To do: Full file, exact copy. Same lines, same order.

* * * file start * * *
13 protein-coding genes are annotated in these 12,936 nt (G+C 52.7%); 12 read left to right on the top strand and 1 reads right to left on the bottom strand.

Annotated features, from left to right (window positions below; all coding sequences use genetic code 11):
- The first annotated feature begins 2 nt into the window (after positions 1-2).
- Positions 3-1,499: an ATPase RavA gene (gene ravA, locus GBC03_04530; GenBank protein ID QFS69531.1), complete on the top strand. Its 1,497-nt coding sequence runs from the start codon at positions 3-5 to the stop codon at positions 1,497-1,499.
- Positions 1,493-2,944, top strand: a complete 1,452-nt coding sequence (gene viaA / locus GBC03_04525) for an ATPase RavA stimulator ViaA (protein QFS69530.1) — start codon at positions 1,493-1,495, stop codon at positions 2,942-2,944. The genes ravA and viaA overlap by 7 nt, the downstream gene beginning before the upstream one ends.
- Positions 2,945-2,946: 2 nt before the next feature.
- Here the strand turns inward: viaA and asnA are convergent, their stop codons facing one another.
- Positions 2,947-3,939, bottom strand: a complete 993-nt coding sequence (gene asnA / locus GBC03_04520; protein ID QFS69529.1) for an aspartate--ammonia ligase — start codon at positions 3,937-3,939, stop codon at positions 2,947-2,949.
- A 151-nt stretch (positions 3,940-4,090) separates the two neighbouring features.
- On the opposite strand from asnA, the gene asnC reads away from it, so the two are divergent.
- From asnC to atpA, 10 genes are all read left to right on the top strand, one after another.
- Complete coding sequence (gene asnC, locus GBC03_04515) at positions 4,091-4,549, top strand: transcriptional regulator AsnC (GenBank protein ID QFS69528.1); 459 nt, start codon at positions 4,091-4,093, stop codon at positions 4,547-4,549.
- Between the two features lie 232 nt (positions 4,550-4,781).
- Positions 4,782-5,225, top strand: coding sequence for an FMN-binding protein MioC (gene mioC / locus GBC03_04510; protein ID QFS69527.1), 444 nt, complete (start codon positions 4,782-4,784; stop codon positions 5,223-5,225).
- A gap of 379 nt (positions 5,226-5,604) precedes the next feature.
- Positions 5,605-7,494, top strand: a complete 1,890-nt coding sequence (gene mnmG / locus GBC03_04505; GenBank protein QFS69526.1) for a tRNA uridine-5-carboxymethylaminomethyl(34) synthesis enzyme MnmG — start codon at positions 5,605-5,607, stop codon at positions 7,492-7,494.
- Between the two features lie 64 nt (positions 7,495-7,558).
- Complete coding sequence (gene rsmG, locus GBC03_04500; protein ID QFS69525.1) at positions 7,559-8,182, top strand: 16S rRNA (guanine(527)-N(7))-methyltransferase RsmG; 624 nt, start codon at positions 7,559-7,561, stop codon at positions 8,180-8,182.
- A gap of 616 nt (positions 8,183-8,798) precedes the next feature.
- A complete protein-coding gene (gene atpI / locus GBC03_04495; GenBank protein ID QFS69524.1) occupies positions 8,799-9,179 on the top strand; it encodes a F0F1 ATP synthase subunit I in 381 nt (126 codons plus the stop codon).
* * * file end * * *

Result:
13 protein-coding genes are annotated in these 12,936 nt (G+C 52.7%); 12 read left to right on the top strand and 1 reads right to left on the bottom strand.

Annotated features, from left to right (window positions below; all coding sequences use genetic code 11):
- The first annotated feature begins 2 nt into the window (after positions 1-2).
- Positions 3-1,499: an ATPase RavA gene (gene ravA, locus GBC03_04530; GenBank protein ID QFS69531.1), complete on the top strand. Its 1,497-nt coding sequence runs from the start codon at positions 3-5 to the stop codon at positions 1,497-1,499.
- Positions 1,493-2,944, top strand: a complete 1,452-nt coding sequence (gene viaA / locus GBC03_04525) for an ATPase RavA stimulator ViaA (protein QFS69530.1) — start codon at positions 1,493-1,495, stop codon at positions 2,942-2,944. The genes ravA and viaA overlap by 7 nt, the downstream gene beginning before the upstream one ends.
- Positions 2,945-2,946: 2 nt before the next feature.
- Here the strand turns inward: viaA and asnA are convergent, their stop codons facing one another.
- Positions 2,947-3,939, bottom strand: a complete 993-nt coding sequence (gene asnA / locus GBC03_04520; protein ID QFS69529.1) for an aspartate--ammonia ligase — start codon at positions 3,937-3,939, stop codon at positions 2,947-2,949.
- A 151-nt stretch (positions 3,940-4,090) separates the two neighbouring features.
- On the opposite strand from asnA, the gene asnC reads away from it, so the two are divergent.
- From asnC to atpA, 10 genes are all read left to right on the top strand, one after another.
- Complete coding sequence (gene asnC, locus GBC03_04515) at positions 4,091-4,549, top strand: transcriptional regulator AsnC (GenBank protein ID QFS69528.1); 459 nt, start codon at positions 4,091-4,093, stop codon at positions 4,547-4,549.
- Between the two features lie 232 nt (positions 4,550-4,781).
- Positions 4,782-5,225, top strand: coding sequence for an FMN-binding protein MioC (gene mioC / locus GBC03_04510; protein ID QFS69527.1), 444 nt, complete (start codon positions 4,782-4,784; stop codon positions 5,223-5,225).
- A gap of 379 nt (positions 5,226-5,604) precedes the next feature.
- Positions 5,605-7,494, top strand: a complete 1,890-nt coding sequence (gene mnmG / locus GBC03_04505; GenBank protein QFS69526.1) for a tRNA uridine-5-carboxymethylaminomethyl(34) synthesis enzyme MnmG — start codon at positions 5,605-5,607, stop codon at positions 7,492-7,494.
- Between the two features lie 64 nt (positions 7,495-7,558).
- Complete coding sequence (gene rsmG, locus GBC03_04500; protein ID QFS69525.1) at positions 7,559-8,182, top strand: 16S rRNA (guanine(527)-N(7))-methyltransferase RsmG; 624 nt, start codon at positions 7,559-7,561, stop codon at positions 8,180-8,182.
- A gap of 616 nt (positions 8,183-8,798) precedes the next feature.
- A complete protein-coding gene (gene atpI / locus GBC03_04495; GenBank protein ID QFS69524.1) occupies positions 8,799-9,179 on the top strand; it encodes a F0F1 ATP synthase subunit I in 381 nt (126 codons plus the stop codon).